AFRICA: Africa World Press Guide
compiled and edited by WorldViews
REFUGEES IN AFRICA
Refugees in the world," Adelman notes, "Africa has more than five million." Other estimates put the number of refugees and displaced peoples (refugees within their national borders) even higher. Whatever the number, Adelman is
correct: in the popular mind, as well as in reality, Africa and refugees appear to be inextricably intertwined.
Multiple causes, terrible consequences
As with all sweeping generalizations about the vast and diverse continent of Africa, however, the too-easy linkage between refugees and Africa needs to be deconstructed. Where are the most intense concentrations of refugees and displaced persons in Afr
ica? What are the causes of these social disruptions? In which instances have refugees been driven from their homes by natural phenomena (e.g., droughts)? In which cases have they been displaced by war? What attendant factors are critical to study in rela
tion to the refugee crisis (e.g., landmines as obstacles to repatriation)? What initiatives are Africans taking to meet the challenge of refugees?
International refugee problem
The refugee crisis in Africa needs to be situated in an international context. Books that place Africa's refugee crisis in a broader geographical framework include:
- The Cambridge Survey of World Migration (Cohen 1995). Substantive essays and up-to-date documentation on world migration from the sixteenth century to the present. Seven essays in chapter six are devoted to migration in Africa, e.g., "Cheap gol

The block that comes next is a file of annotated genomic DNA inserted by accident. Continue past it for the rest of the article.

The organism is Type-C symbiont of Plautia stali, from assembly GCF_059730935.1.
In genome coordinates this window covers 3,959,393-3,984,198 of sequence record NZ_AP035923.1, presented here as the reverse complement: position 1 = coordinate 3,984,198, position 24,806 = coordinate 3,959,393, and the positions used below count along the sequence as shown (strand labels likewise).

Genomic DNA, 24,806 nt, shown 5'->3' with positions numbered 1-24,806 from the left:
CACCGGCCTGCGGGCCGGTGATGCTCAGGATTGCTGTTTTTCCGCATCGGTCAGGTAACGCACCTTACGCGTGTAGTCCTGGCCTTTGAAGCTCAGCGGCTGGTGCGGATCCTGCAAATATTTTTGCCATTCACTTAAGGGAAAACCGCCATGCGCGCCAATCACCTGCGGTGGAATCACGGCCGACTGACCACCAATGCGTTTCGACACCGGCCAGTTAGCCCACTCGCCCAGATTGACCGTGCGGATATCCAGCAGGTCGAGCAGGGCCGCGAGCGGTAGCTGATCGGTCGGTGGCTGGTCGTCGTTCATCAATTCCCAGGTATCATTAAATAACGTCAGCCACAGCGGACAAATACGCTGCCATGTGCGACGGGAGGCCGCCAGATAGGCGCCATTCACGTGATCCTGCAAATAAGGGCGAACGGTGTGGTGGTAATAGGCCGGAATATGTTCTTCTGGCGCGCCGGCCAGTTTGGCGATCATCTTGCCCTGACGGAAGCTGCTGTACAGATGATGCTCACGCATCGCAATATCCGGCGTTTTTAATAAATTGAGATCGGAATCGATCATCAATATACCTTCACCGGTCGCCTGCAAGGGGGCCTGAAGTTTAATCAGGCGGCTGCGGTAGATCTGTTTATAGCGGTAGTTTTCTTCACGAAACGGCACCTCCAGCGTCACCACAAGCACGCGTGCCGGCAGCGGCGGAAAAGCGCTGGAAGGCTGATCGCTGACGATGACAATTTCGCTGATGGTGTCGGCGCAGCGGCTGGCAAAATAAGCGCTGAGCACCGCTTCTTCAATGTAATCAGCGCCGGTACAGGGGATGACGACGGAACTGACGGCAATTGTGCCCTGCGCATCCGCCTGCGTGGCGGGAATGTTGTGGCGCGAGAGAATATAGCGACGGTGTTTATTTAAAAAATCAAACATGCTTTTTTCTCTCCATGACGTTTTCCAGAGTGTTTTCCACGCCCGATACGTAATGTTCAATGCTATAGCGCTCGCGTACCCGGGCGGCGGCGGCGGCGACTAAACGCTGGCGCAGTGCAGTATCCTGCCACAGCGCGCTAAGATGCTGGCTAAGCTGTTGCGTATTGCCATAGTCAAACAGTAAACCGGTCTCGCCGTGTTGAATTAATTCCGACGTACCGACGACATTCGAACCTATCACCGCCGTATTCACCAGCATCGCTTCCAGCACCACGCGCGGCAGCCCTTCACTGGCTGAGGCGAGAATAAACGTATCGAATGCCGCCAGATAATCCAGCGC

d: Mine labour in Southern Africa," "People on the move in West Africa: From pre-colonial polities to post-independence states," and "Forced labour and migration in Portugal's African colonies."
- The World Refugee Problem (Hakovirta 1991). Finnish scholar Harto Hakovirta's study of "one of the greatest and saddest global problems of our time."
- The Global Refugee Crisis (Loescher and Loescher 1995). A broad survey of the refugee crisis that closes with an outline of the future challenges that refugee movements pose for the international community.
- Population Movements and the Third World (Parnwell 1993). The complex interplay between migration and development is the focus of this concise survey of population movements in and from Third World countries.
- Beyond Borders: Refugees, Migrants and Human Rights in the Post-Cold War Era (Ferris 1993). A former refugee specialist with the World Council of Churches (Geneva) analyzes movements of people in Africa, Asia, Latin America, and the Middle East
and suggests how the international system might respond better to the needs of migrants and refugees.
Two highly recommended educational resources are:
- Refugees: We Left Because We Had To. An Educational Book for 14-18 Year Olds (Rutter 1996). A field-tested sourcebook of background readings and curriculum materials on the nature and causes of population displacements in Burundi, Rwanda, Eritr
ea, Liberia, Sierra Leone, Sudan, Mozambique, and other countries in Africa and Asia.